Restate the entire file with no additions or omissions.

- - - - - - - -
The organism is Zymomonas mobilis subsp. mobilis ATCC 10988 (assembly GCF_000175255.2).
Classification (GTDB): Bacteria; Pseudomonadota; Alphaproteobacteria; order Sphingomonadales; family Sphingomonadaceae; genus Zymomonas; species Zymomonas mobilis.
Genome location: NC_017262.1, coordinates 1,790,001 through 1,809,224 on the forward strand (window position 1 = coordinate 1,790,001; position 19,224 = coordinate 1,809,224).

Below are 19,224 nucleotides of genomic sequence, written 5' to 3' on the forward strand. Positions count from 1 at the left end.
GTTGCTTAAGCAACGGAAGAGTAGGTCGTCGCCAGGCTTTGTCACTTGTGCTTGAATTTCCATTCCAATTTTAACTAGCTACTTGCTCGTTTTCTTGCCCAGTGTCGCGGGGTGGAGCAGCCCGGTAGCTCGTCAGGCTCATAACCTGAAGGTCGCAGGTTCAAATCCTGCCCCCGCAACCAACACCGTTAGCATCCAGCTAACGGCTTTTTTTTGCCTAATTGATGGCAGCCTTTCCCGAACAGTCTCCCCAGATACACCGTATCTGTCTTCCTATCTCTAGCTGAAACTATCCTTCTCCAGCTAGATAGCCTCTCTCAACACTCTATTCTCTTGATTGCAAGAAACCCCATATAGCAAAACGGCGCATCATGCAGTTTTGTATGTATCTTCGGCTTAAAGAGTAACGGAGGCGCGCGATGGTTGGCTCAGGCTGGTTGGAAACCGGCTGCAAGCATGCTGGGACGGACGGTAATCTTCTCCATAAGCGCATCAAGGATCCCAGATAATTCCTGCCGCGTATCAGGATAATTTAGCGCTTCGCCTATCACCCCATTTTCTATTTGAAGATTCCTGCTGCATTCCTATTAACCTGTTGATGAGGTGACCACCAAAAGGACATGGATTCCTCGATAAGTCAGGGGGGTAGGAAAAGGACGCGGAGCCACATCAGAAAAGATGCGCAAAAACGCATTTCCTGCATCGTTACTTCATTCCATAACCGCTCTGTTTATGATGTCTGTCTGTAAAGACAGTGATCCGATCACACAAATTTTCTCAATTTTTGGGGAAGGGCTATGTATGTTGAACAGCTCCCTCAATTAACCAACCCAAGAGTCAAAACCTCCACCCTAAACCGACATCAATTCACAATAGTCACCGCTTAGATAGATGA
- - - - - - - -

The organism is Zymomonas mobilis subsp. mobilis ATCC 10988 (assembly GCF_000175255.2).
Classification (GTDB): Bacteria; Pseudomonadota; Alphaproteobacteria; order Sphingomonadales; family Sphingomonadaceae; genus Zymomonas; species Zymomonas mobilis.
Genome location: NC_017262.1, coordinates 1,790,001 through 1,809,224 on the forward strand (window position 1 = coordinate 1,790,001; position 19,224 = coordinate 1,809,224).

Below are 19,224 nucleotides of genomic sequence, written 5' to 3' on the forward strand. Positions count from 1 at the left end.
GTTGCTTAAGCAACGGAAGAGTAGGTCGTCGCCAGGCTTTGTCACTTGTGCTTGAATTTCCATTCCAATTTTAACTAGCTACTTGCTCGTTTTCTTGCCCAGTGTCGCGGGGTGGAGCAGCCCGGTAGCTCGTCAGGCTCATAACCTGAAGGTCGCAGGTTCAAATCCTGCCCCCGCAACCAACACCGTTAGCATCCAGCTAACGGCTTTTTTTTGCCTAATTGATGGCAGCCTTTCCCGAACAGTCTCCCCAGATACACCGTATCTGTCTTCCTATCTCTAGCTGAAACTATCCTTCTCCAGCTAGATAGCCTCTCTCAACACTCTATTCTCTTGATTGCAAGAAACCCCATATAGCAAAACGGCGCATCATGCAGTTTTGTATGTATCTTCGGCTTAAAGAGTAACGGAGGCGCGCGATGGTTGGCTCAGGCTGGTTGGAAACCGGCTGCAAGCATGCTGGGACGGACGGTAATCTTCTCCATAAGCGCATCAAGGATCCCAGATAATTCCTGCCGCGTATCAGGATAATTTAGCGCTTCGCCTATCACCCCATTTTCTATTTGAAGATTCCTGCTGCATTCCTATTAACCTGTTGATGAGGTGACCACCAAAAGGACATGGATTCCTCGATAAGTCAGGGGGGTAGGAAAAGGACGCGGAGCCACATCAGAAAAGATGCGCAAAAACGCATTTCCTGCATCGTTACTTCATTCCATAACCGCTCTGTTTATGATGTCTGTCTGTAAAGACAGTGATCCGATCACACAAATTTTCTCAATTTTTGGGGAAGGGCTATGTATGTTGAACAGCTCCCTCAATTAACCAACCCAAGAGTCAAAACCTCCACCCTAAACCGACATCAATTCACAATAGTCACCGCTTAGATAGATGA